Overlooking the river Thames on Millbank, the Tate Britain gallery enjoys a pleasant and relatively tranquil location.
It may come as some surprise therefore to learn that the site was once occupied by an altogether different building; a place of dread and great suffering known as the Millbank Penitentiary.
By the 18th century, long term incarceration, hard labour and transportation to Australia were becoming increasingly popular punishments (as opposed to more traditional forms such as the stocks and public beatings).
The gaols and hulks (prison ships) however were ill equipped to deal with the increasing numbers of convicts and found themselves plagued by bad-management, overcrowding and brutality, the dire consequences of which led campaigners to push for reform.
Once such proponent of change was Jeremy Bentham, a forward thinking philosopher and social reformer who played a key role in founding London University, the institution which would go on to become today’s University College London.
Rather bizarrely, Bentham’s preserved body is kept on public display in the university to this day… click here to see a rather unsettling 360-degree view!
Believing prisoners should be held in a safe, clean- albeit tough- environment, Jeremy Bentham drew up plans for a new type of gaol- the Panopticon; a circular prison in which cells are arranged around a single watch tower.
Taking its name from the Greek for ‘all seeing’ and described by Bentham as “a mill for grinding rogues honest,” the theory behind the Panopticon was that the constant surveillance of inmates would condition them to behave.
Looking to put his proposal into practice as Britain’s first national penitentiary, Bentham purchased a marshy patch of land by the Thames in 1799. The area was named ‘Millbank’- after a mill which once belonged to Westminster Abbey and stood on the site.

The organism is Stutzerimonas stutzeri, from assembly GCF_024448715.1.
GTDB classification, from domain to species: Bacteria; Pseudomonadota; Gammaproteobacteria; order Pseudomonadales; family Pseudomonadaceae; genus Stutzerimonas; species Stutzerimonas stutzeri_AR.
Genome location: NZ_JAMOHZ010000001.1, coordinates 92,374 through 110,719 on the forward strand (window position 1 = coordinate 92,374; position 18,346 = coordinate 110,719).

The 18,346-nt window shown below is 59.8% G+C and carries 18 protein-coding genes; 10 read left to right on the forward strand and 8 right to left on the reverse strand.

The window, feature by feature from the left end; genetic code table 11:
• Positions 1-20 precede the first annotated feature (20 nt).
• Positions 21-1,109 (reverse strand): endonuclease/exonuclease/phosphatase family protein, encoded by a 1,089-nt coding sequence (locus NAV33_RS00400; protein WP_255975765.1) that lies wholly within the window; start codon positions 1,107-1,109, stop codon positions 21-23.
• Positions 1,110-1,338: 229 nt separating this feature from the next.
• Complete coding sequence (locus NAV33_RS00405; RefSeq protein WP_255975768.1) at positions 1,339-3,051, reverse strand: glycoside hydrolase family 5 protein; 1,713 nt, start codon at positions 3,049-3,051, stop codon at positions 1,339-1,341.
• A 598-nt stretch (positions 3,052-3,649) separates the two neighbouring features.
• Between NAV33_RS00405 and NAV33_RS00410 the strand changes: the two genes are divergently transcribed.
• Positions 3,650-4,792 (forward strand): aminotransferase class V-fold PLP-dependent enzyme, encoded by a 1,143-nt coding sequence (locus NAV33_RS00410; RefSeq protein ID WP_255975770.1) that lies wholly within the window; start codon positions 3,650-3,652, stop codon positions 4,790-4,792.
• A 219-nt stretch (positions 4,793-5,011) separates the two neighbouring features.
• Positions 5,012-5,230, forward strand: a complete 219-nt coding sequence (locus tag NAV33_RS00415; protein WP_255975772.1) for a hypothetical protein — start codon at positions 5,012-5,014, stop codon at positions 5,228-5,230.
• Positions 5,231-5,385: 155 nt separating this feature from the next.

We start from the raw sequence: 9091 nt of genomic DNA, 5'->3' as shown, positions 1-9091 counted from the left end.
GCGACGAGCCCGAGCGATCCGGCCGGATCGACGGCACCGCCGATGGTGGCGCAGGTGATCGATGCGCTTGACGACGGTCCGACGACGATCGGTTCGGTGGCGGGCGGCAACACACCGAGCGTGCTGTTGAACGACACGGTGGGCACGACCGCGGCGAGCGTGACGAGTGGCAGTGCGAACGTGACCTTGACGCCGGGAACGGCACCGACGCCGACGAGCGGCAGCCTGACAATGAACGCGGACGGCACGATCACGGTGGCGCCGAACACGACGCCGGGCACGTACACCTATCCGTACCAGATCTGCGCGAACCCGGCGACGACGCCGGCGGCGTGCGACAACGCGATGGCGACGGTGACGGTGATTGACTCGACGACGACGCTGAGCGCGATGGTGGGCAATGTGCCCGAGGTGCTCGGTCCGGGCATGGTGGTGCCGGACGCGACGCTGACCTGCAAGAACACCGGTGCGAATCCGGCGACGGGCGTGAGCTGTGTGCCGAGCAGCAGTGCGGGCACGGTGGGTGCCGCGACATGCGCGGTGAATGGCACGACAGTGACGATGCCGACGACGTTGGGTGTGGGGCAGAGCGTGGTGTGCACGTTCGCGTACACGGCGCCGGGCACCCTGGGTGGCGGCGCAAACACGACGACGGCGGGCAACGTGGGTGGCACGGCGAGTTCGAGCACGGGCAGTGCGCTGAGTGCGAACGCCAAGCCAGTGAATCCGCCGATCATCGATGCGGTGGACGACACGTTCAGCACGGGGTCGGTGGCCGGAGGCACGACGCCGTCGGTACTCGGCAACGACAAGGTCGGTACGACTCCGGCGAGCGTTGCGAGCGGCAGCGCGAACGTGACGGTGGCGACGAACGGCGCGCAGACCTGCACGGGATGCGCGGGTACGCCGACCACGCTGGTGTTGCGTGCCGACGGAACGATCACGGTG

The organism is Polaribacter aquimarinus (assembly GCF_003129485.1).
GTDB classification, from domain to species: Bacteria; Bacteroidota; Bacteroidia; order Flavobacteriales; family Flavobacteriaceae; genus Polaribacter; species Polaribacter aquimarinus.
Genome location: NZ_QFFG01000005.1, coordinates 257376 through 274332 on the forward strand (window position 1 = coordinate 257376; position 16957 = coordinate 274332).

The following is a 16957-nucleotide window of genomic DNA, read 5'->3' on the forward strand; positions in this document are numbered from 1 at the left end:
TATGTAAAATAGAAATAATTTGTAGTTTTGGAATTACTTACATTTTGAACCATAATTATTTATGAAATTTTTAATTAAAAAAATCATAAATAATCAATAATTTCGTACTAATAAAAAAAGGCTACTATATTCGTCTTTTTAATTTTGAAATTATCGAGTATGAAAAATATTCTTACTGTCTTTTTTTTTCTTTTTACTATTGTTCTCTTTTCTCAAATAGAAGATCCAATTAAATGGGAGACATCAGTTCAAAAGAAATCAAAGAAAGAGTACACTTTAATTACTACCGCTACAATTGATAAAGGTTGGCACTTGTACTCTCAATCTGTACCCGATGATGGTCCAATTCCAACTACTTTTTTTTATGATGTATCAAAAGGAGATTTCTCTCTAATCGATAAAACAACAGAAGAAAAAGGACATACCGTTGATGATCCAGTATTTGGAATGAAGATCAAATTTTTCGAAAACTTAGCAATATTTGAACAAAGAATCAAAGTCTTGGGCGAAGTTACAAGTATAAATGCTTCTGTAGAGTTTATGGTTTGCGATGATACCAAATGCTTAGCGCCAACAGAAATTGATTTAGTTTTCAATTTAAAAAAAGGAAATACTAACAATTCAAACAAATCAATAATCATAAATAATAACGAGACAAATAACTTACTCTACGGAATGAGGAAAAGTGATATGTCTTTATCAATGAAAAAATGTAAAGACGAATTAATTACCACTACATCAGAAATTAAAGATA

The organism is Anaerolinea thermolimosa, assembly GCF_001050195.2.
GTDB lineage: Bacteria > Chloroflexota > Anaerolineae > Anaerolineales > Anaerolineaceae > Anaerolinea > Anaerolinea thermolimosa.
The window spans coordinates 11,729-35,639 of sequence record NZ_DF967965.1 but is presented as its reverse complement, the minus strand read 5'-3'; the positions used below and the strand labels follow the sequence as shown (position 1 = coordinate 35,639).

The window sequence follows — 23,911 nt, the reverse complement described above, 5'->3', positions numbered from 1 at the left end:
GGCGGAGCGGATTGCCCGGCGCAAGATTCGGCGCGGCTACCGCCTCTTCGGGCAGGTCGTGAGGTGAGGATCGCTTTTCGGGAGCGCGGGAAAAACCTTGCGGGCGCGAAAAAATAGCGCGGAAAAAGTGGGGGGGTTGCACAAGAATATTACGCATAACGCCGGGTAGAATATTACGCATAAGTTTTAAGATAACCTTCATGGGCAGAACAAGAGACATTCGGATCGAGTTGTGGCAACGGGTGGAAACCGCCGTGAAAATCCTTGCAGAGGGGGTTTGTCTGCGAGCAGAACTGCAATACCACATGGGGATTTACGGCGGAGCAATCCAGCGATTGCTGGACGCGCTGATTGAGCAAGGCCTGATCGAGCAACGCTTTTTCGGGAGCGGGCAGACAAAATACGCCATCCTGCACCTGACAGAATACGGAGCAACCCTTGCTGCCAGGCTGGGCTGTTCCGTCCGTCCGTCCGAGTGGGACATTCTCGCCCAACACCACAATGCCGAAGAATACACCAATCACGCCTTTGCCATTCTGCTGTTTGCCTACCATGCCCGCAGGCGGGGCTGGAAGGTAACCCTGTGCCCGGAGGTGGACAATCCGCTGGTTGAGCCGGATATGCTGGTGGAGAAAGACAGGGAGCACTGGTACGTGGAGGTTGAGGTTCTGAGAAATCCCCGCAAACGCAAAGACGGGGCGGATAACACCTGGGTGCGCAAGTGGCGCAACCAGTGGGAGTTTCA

After numerous obstacles however Bentham’s scheme was abandoned and in 1812 a competition was held to find a new design.
This was won by William Williams, a military man based at Sandhurst, whose idea was taken on by architect, Thomas Hardwick… who resigned in 1813. Hardwick was replaced by John Harvey… who was sacked in 1815.
Finally, the increasingly troublesome project was handed over to Robert Smirke, the architect who would later go onto design the British Museum.
Being marshy, the prison’s chosen site presented many problems for builders when it came to setting foundations. Smirke tackled this by laying a large concrete raft into the sodden ground. Unsurprisingly, costs began to run high, finally totalling half a million pounds (approximately £17 million in today’s money).
When it finally opened in June 1816 the Millbank Penitentiary was the largest prison in Britain.
Forged from Scottish Collalo stone, the penitentiary was set out in a hexagonal shape encompassing six petal shaped wings, each three stories high and each containing five courtyards, all of which surrounded a single chapel in the centre.
If this layout sounds confusing, then that’s because it was- even the guards struggled to navigate their way around the grim labyrinth.
A revealing description of the penitentiary was printed in the Penny Illustrated Paper in October 1865:
“If the ground-plan of the building at Millbank is a geometrical puzzle, the interior is assuredly an eccentric maze. Long, dark and narrow corridors and twisting passages, in which the visitor unaccustomed to the dubious twilight has to feel his way; double-locked doors opening at all sorts of queer angles, and leading sometimes into blind entries and frequently to the stone staircases… so steep and narrow are not unlike the devious steps by which the traveller reaches the towers of Strasbourg and some other cathedrals, except that they are even more gloomy.”
The first group of prisoners to enter the Millbank Penitentiary were all female, the first male contingent arriving seven months later in January 1817. Although sentenced to transportation, these convicts were considered capable of redemption and had therefore been offered jail sentences of 5 to 10 years in lieu of banishment to Australia’s Botany Bay.
In hindsight however those sent to Millbank may have wished they’d been shipped to Oz after all.
Conditions in the newly built complex were atrocious, with minimal rations of bread and water, a mere five minutes of exercise per day and the formation of “jealous cabals” amongst the wardens which encouraged a “system of malicious tale bearing.”